2017-03-24 / Letters

Renter feels pain of establishing a home

To the editor:

Last week in South Portland, I attended my first ever city council meeting. To my surprise, I spoke (shaky voiced) at the podium. The topic was rent stability and protection. Most of the attendees were landlords. Even though I no longer live in that city, I had for a few months at the beginning of my southern Maine housing crisis. In life I was doing “all the right things.” I paid my own way through college. I found jobs that expected me to have that degree. I then found some additional part -time work to pay off my student loans. I was raised believing that education is one of the few investments that will eventually pay for itself. I found a small single bedroom apartment and lived there for more than five years. I always paid my rent on time and rarely spent anything on social expenses. Meanwhile, there was a wage freeze.

In 2015, ownership of the building I lived in switched hands to another family member and the building manager quit because, for one, the neighborhood (near the West End in Portland) felt unsafe. The police were showing up regularly. There were girls working the streets. I once walked through the beginning of, and then witnessed and reported a violent mugging across the street. A homeless couple started squatting in the basement. I reported it to the new management company. It was quarantined. The management company was fired and the rent immediately went up. I could no longer afford to stay. In truth, I had always been paying more than 30 percent of my income. It is my belief that most people do and have been. Housing is an absolute priority so poverty will go under the radar until you start cranking up the cost to the absolute breaking point and expose it. Or, you can have your income invasively confirmed. Money is a sensitive topic. People prefer not to discuss it if they have too much and people prefer not to discuss if they have too little. Even having just the right amount, it feels like a topic to avoid. My poverty felt exposed when I finally gave in and made an inquiry into affordable housing. Even my typical office job income, the same income I made at a full time position expecting a college degree, was too low to be approved for low income housing. It doesn’t make sense.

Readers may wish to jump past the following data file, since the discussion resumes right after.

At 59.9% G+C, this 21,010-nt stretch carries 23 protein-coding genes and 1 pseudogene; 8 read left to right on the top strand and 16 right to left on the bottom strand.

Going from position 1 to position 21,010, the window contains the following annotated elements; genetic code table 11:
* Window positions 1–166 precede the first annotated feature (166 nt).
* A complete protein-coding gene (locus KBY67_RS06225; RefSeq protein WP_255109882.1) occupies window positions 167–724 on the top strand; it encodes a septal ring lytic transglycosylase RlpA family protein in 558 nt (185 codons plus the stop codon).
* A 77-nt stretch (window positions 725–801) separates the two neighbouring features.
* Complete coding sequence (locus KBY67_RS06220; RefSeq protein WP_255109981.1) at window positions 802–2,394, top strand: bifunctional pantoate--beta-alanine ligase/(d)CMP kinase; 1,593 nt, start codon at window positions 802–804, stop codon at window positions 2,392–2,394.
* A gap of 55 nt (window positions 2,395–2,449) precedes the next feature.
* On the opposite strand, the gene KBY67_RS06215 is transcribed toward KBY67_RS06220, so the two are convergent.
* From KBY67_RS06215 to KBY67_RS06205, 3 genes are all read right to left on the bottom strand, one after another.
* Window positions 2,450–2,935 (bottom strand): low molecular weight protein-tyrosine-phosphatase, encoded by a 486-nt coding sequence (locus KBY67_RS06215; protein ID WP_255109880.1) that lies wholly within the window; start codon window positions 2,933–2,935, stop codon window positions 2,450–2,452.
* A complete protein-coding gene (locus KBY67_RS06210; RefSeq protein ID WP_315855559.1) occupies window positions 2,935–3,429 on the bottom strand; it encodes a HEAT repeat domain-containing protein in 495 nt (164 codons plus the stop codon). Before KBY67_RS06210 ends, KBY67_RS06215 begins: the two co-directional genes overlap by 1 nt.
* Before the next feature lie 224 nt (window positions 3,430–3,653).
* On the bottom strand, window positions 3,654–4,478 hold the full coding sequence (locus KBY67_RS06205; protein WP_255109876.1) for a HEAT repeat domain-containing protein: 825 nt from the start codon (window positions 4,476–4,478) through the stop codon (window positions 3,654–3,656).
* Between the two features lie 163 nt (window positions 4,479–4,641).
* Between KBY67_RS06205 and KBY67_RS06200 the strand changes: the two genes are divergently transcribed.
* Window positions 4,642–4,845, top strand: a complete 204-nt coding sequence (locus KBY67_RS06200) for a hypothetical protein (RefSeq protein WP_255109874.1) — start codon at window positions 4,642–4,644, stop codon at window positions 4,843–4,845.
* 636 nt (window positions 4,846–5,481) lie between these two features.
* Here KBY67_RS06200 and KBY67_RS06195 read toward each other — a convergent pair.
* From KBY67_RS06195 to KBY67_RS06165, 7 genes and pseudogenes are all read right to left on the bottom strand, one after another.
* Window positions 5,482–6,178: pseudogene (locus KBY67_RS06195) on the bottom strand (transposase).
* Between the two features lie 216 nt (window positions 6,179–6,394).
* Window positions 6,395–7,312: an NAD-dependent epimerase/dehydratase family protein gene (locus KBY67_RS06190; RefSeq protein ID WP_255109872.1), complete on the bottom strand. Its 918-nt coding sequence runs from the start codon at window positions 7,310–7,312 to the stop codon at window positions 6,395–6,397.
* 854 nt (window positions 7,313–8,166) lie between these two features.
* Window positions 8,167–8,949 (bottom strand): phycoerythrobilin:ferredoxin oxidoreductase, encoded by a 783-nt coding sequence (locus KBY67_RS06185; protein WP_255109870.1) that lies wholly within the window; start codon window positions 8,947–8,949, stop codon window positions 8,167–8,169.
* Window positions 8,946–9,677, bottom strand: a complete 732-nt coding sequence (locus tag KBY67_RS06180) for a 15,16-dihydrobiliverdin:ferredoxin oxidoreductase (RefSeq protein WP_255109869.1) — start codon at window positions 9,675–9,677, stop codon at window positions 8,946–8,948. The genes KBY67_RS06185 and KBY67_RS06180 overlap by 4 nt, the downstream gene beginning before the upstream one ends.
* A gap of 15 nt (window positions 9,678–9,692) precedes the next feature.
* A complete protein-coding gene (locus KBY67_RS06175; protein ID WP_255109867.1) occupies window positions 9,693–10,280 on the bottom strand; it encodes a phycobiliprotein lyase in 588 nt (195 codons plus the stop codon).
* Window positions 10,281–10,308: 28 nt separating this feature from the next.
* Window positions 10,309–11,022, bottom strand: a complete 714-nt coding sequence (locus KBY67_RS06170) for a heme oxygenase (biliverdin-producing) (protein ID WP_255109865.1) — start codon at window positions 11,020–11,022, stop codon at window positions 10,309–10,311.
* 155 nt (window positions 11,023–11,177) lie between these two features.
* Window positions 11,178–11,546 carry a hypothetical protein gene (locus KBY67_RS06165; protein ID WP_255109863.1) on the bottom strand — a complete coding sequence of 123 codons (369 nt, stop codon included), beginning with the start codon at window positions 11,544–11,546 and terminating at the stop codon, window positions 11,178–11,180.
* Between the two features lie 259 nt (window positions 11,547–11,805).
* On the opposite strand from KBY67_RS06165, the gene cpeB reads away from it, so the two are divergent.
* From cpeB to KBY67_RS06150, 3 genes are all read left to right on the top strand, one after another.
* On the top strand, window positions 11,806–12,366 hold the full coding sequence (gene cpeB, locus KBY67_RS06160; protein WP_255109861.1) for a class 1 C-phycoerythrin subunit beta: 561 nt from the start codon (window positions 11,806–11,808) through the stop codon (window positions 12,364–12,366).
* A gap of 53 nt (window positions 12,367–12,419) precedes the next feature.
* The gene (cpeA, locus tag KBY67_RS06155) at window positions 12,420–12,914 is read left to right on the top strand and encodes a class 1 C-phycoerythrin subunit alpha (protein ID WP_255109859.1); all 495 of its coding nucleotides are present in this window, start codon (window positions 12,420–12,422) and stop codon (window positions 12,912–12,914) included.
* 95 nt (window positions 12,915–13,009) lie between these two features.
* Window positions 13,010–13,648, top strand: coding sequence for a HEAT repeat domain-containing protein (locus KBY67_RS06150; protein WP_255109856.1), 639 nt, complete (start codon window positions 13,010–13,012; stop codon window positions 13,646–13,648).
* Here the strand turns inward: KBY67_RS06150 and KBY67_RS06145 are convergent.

I continued working full time, growing my own business on the side and rented a room (temporarily) from family in South Portland. I was not on the lease but they needed help and (though also well educated and highly skilled) could not find a job that paid them appropriately for the skills they brought to the table. For better opportunities, they moved out of state and I moved into a one bedroom with my then boyfriend.

We signed a one-year lease and split the rent. We were respectful, quiet and paid on time every month. After just a few months, droves of real estate agents began disrupting our lives and parading through our apartment. Then we received an eviction notice (prior to our lease ending). The building had been sold. We did nothing wrong. Our lease, it seemed, meant nothing. The new developers were a large company with many units. They were chomping through the city scooping up multi-units that individual owners were either cashing in on or could no longer bear the weight of. They were allegedly being renovated and rents were being nearly doubled. We (my partner and I) were merely a number and one that was insignificant to the bigger picture. I still don’t know what that picture is, just that we weren’t a part of it.